Miami Marlins

Marlins sign Volquez and hope to add more entering 2017

Pitcher Volquez signs with the Marlins

Right-hander Edinson Volquez has finalized a $22 million, two-year contract with the Miami Marlins after passing his physical. A news conference was scheduled for Thursday afternoon at Marlins Park to discuss the agreement reached earlier this wee
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Right-hander Edinson Volquez has finalized a $22 million, two-year contract with the Miami Marlins after passing his physical. A news conference was scheduled for Thursday afternoon at Marlins Park to discuss the agreement reached earlier this wee

Edinson Volquez has been an All-Star, pitched at the top of a starting rotation and won a World Series.

The Marlins officially signed Volquez on Thursday to a two-year, $22 million deal hoping the 33-year-old Dominican right-hander can once again pitch at that high level in Miami.

“I live in Miami, and I really like this team,” Volquez said. “I’m really excited to pitch in this ballpark. I’ve been playing for a long time with a lot of different teams. This was my favorite team as a kid. This was my first choice.”

Marlins president of baseball operations Mike Hill said Volquez was at the top of the team’s list of targets as it hoped to bolster a starting rotation that suffered a severe blow in September following the death of ace Jose Fernandez in a boating accident.

“It was an obvious need for us,” Hill said. “With Edinson, you have an experienced All-Star who’s been a world champion. I think he’ll fit in nicely on our staff and gives us another proven starter that logs innings and can have a really good year.”

Securing Volquez without parting with any of their core players was huge for the Marlins, who enter next week’s MLB winter meetings with the hope of adding more quality arms for their starting rotation and bullpen.

Hill said top priorities were to find starting pitching options to add to a rotation that as of now would include Volquez, Adam Conley, Wei-Yin Chen and Tom Koehler as well as any potential options that would further strengthen their bullpen.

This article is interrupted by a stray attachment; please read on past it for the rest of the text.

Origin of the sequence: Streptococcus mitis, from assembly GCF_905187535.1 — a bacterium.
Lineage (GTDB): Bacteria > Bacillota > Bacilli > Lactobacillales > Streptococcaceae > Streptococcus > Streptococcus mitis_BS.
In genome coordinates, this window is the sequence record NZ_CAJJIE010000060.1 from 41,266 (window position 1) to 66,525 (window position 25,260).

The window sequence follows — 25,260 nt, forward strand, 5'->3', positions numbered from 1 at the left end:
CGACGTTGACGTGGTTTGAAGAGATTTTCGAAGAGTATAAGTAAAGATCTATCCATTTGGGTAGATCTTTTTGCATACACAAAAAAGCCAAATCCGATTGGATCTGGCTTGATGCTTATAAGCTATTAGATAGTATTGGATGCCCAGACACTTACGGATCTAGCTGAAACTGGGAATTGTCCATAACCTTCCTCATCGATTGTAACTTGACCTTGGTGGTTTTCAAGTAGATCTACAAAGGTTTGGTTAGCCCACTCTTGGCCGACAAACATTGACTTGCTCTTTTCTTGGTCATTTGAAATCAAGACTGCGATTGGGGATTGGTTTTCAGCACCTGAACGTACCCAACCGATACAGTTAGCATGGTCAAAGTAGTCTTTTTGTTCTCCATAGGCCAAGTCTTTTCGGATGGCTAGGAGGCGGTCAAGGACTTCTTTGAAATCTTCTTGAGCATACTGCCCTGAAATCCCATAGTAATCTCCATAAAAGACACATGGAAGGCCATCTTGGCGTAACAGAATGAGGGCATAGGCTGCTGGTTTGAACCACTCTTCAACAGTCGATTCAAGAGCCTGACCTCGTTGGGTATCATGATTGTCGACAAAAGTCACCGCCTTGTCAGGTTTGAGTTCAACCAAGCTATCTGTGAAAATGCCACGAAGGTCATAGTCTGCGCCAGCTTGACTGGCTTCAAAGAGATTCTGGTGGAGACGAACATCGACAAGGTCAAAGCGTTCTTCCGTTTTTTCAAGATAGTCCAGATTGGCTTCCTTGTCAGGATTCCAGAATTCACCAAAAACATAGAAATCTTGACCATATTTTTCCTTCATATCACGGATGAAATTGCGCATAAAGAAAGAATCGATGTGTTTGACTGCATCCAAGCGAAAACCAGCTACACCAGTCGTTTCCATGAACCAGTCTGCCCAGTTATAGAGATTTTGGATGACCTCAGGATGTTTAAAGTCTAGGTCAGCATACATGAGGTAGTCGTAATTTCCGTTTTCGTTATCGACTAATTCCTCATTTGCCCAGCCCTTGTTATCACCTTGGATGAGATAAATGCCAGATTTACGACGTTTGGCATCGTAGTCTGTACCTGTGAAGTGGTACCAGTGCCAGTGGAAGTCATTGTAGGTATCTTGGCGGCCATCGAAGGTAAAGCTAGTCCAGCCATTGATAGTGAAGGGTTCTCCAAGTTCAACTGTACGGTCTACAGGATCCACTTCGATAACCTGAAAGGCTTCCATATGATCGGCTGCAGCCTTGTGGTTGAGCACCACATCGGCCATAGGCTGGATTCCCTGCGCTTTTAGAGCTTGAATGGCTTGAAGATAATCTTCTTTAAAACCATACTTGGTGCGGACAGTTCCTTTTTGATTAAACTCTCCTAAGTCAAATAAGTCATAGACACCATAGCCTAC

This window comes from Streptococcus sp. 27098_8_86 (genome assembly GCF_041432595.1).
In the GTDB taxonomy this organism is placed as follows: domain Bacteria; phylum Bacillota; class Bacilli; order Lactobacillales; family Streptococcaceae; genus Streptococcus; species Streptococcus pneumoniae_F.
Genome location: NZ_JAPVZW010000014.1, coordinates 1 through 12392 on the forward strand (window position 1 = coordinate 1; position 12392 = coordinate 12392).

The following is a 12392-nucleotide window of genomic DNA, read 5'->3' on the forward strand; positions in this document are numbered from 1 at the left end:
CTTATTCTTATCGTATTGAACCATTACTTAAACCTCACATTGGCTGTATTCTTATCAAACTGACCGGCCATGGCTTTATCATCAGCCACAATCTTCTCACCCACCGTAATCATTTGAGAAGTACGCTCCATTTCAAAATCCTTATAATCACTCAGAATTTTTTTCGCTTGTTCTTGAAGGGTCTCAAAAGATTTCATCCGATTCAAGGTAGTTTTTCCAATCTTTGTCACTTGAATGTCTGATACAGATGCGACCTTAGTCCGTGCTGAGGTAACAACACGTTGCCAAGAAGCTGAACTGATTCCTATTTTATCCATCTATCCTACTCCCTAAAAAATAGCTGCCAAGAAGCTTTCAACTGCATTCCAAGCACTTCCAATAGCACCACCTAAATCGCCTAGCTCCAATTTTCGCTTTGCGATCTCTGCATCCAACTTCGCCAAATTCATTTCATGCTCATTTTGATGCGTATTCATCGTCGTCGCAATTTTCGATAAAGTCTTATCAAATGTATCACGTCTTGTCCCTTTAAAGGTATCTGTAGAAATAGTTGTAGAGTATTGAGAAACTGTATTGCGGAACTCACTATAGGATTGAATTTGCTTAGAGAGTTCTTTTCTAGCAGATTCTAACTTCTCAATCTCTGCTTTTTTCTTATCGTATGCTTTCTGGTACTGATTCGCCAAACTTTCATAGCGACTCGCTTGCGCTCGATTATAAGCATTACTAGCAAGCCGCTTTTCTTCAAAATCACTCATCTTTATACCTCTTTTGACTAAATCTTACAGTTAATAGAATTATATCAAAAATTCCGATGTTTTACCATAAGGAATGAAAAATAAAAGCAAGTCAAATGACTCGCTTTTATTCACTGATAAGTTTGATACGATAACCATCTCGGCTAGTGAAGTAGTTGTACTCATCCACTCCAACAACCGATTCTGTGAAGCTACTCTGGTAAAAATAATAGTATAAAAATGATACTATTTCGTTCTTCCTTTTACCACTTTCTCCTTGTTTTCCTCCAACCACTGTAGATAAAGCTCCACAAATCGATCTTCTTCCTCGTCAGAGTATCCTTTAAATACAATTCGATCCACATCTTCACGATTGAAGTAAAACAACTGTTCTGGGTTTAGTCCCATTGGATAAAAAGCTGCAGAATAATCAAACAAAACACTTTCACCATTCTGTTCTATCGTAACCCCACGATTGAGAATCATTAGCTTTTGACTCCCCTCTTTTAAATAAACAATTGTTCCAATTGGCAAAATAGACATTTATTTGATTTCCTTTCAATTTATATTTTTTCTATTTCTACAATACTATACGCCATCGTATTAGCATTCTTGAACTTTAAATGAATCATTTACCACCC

“We’re not done adding,” Hill said. “We’re planning to be active [at the winter meetings] and find ways to add more pitching to this club. I think we really believe strongly in the ability of our position players, and we want to add as much pitching as possible and give ourselves every opportunity to be successful.”

Volquez is entering his 13th major-league season and has a career record of 89-79 with a 4.44 ERA. He pitched the past two seasons with the Royals and won a World Series in 2015. He was an All-Star in 2008 with the Reds, going 17-6 with a 3.21 ERA that season.

But after going 13-9 with a 3.55 ERA during that championship run, Volquez’s numbers declined last year, as he went 10-11 with a 5.37 ERA.

Volquez pitched 229 innings including the postseason in 2015 and  189 1/3 innings last season.

In 2014 with the Pirates, with whom he worked with Marlins vice president of pitching development Jim Benedict, Volquez went 13-7 with a 3.04 ERA.

“My arm was good last year; I think I was just tired,” Volquez said. “I put a lot of pressure on myself to be better than the year before and sometimes that doesn’t work. Now that I’ve had some time to recover I think I can help this team win.”

Volquez’s statistical decline did not concern the Marlins organization, according to Hill.

“He did throw a lot of innings, and he did look a little tired,” Hill said. “But as we evaluated him we felt he was a tremendous bounce-back candidate given his experience and ability.”

Volquez has proven his durability — a quality the Marlins are looking for as they continue to search for pitching options. He has pitched 170 or more innings in each of the past five seasons.

“There was no dropoff in his fastball average,” Hill said.

“His above-average changeup is still there. All the pieces for him to be a successful pitcher are still there. It made complete sense that he should be a target for us and someone who could log a lot of innings for us.”

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